Two strokes and
you’re out? Latinos especially at risk
Newswise — Having a stroke is bad
enough. But having another one after surviving the first one is
especially bad, more than doubling a person’s risk of dying in the
next two years, a new study finds.
The risk of a second
stroke is especially high among members of the largest and
fastest-growing subgroup of Latinos in the United States:
Mexican-Americans. The new study finds that they are more
likely than their non-Latino white neighbors to suffer
another stroke in the first two years after living through
The study, published in
the Annals of Neurology by a team from the University of
Michigan Stroke Program in conjunction with colleagues in
Texas, highlights the importance of what doctors call
In other words, those who live
through a stroke should get special attention from their physicians
and other health professionals to reduce their risk of having
another one. And, because of their extra risk of suffering another
stroke, those efforts should be especially stepped up in
Mexican-Americans, the researchers say.
“This finding completes a picture
that has been taking shape through research on ethnic differences in
stroke,” says lead author Lynda Lisabeth, Ph.D. “We know that
Mexican-Americans have a higher overall risk of stroke, tend to have
strokes starting at younger ages, and generally have a better chance
of surviving their first stroke, compared with non-Hispanic whites.
Now, by finding this higher rate of recurrence, we have a better
idea of the overall burden of stroke in this population.”
Lisabeth, an assistant professor
of epidemiology at the U-M School of Public Health, performed the
study with her colleagues from the U-M Medical School, who have led
a study of stroke in the southeastern coastal area of Texas near the
city of Corpus Christi for several years. That area was chosen
because of its large population of Mexican-Americans; they make up
just over half the population.
Because of the predominance of
Mexican-Americans and non-Latino whites in the study population,
results for other Latino subgroups and African-Americans are not
The study followed 1,345 people
who had their first strokes between 2000 and 2004 — 53 percent of
whom were Mexican-Americans — and determined the frequency of
recurrence through the end of 2004 and recorded details about their
demographics, other health problems, and whether or not they had had
They then compared these recurrent
stroke patients with the other stroke survivors who had not had a
second stroke; in all the study includes data from 124 recurrent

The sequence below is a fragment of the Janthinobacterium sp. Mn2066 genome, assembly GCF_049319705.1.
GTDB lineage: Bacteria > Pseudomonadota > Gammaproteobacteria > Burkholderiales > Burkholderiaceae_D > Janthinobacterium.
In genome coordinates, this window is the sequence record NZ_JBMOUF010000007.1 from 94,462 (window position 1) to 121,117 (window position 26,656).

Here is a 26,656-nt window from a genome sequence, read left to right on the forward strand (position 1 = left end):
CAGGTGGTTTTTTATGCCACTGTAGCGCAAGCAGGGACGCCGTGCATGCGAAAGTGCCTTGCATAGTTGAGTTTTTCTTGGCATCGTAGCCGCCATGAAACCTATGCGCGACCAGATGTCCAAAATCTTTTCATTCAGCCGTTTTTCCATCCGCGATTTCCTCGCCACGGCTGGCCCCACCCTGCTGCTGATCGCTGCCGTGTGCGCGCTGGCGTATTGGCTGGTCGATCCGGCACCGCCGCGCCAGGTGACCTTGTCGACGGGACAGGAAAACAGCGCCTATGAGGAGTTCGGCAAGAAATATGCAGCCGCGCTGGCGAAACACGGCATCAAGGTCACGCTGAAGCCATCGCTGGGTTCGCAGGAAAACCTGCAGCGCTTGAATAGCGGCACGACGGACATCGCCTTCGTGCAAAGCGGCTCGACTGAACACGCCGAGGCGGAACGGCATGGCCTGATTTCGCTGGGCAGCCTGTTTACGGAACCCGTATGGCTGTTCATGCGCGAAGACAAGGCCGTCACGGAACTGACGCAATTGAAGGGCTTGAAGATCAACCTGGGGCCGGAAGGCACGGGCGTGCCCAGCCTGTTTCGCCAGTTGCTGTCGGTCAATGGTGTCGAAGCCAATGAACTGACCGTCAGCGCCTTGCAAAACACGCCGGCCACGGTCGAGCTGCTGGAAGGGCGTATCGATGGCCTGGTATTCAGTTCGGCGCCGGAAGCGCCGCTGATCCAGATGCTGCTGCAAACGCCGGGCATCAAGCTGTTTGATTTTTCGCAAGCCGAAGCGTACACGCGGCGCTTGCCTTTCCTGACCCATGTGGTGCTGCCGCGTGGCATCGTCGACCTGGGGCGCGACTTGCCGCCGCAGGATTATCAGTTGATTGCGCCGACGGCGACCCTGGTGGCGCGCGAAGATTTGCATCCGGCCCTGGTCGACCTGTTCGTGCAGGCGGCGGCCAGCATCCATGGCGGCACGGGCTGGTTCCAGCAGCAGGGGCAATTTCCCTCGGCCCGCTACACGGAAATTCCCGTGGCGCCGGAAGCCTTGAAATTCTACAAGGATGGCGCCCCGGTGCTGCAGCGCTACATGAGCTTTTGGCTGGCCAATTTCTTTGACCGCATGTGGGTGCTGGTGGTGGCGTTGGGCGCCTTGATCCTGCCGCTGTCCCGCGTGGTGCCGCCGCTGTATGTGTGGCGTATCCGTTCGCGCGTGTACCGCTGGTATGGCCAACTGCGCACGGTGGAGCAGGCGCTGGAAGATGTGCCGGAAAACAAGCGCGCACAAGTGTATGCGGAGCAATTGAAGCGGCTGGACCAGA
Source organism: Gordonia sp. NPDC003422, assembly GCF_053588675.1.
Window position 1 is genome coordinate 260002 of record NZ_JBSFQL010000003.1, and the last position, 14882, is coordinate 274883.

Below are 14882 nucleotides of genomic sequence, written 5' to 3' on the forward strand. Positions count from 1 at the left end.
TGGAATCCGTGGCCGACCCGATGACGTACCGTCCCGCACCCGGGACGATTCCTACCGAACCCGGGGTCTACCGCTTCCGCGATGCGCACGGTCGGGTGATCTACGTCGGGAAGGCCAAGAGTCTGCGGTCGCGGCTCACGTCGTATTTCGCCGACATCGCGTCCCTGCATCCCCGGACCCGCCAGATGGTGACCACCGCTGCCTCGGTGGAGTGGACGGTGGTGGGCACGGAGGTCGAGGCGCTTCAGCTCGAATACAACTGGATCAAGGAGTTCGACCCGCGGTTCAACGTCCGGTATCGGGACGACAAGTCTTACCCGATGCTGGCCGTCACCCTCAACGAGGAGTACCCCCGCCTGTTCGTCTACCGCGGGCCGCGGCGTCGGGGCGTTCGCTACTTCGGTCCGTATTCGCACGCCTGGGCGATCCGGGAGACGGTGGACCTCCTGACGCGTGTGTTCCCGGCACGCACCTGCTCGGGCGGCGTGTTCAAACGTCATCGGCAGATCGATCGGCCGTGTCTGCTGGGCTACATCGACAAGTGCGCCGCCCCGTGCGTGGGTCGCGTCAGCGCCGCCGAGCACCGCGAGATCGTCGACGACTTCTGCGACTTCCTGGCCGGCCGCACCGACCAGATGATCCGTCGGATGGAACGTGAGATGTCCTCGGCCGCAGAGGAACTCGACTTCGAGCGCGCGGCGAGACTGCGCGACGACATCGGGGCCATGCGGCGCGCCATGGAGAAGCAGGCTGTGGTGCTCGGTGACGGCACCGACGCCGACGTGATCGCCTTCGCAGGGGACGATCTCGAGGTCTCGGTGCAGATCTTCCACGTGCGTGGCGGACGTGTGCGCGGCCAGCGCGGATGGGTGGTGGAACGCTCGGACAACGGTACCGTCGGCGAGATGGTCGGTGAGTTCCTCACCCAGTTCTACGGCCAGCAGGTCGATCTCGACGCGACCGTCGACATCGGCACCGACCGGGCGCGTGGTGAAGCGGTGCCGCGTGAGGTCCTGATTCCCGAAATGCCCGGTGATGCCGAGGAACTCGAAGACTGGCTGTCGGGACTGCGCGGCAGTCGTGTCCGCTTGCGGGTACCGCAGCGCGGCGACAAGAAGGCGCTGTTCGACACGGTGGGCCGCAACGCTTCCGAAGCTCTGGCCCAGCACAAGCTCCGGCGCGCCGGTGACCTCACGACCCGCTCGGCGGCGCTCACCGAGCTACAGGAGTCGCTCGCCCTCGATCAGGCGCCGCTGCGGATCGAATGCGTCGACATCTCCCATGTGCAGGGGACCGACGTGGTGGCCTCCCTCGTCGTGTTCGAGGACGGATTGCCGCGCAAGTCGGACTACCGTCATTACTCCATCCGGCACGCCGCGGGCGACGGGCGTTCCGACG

stroke patients and 417 deaths among 1,311 stroke survivors for whom
complete data were available.
Mexican-American ethnicity was a
strong factor in a person’s risk of a second stroke. The risk of
recurrent stroke at two years among the first-time stroke survivors
was 11 percent.
When the researchers looked at the
risk of dying from any cause during the study period, the impact of
having a second stroke was dramatic. Stroke survivors who suffered a
second stroke were 2.67 times more likely to die than stroke
survivors who did not have a second stroke in the study period. The
increased risk from recurrent stroke was present for both ethnic
groups even after the researchers corrected for other health
factors, age and gender.
Now, Lisabeth says, she hopes
other researchers will attempt to confirm these findings in other
Latino subgroups and in other samples of Mexican Americans. And, it
will be important to find out what factors – including genetics,
cultural and lifestyle differences, and underlying health problems –
contribute to the ethnic differences.
In the meantime, she and her
colleagues suggest that people of any background who have survived a
stroke or “mini stroke” (also called a transient ischemic attack or
TIA) should talk with their doctors often about what steps to take
to reduce the risk of another stroke. Quitting smoking, keeping
cholesterol and blood pressure levels down, controlling blood sugar
for people with diabetes, and having a healthy diet and exercise
routine can all help.
The authors also call for better
awareness of stroke prevention methods and stroke symptoms among all
at-risk individuals, to help prevent a first stroke or speed the
recognition of a stroke when it occurs. Stroke symptoms include
sudden onset of weakness or numbness on one side of the body,
difficulty speaking or understanding, sudden clumsiness or
unexplained falls and suddent loss of vision in one of both eyes.
In addition to Lisabeth, the new
paper’s authors are Melinda Smith, MPH, Devin Brown, M.D., M.S.,
Lemuel Moye, M.D., Ph.D., Jan Risser, Ph.D., and Lewis Morgenstern,
M.D., of the U-M Medical School and the University of Texas Health
Science Center at Houston.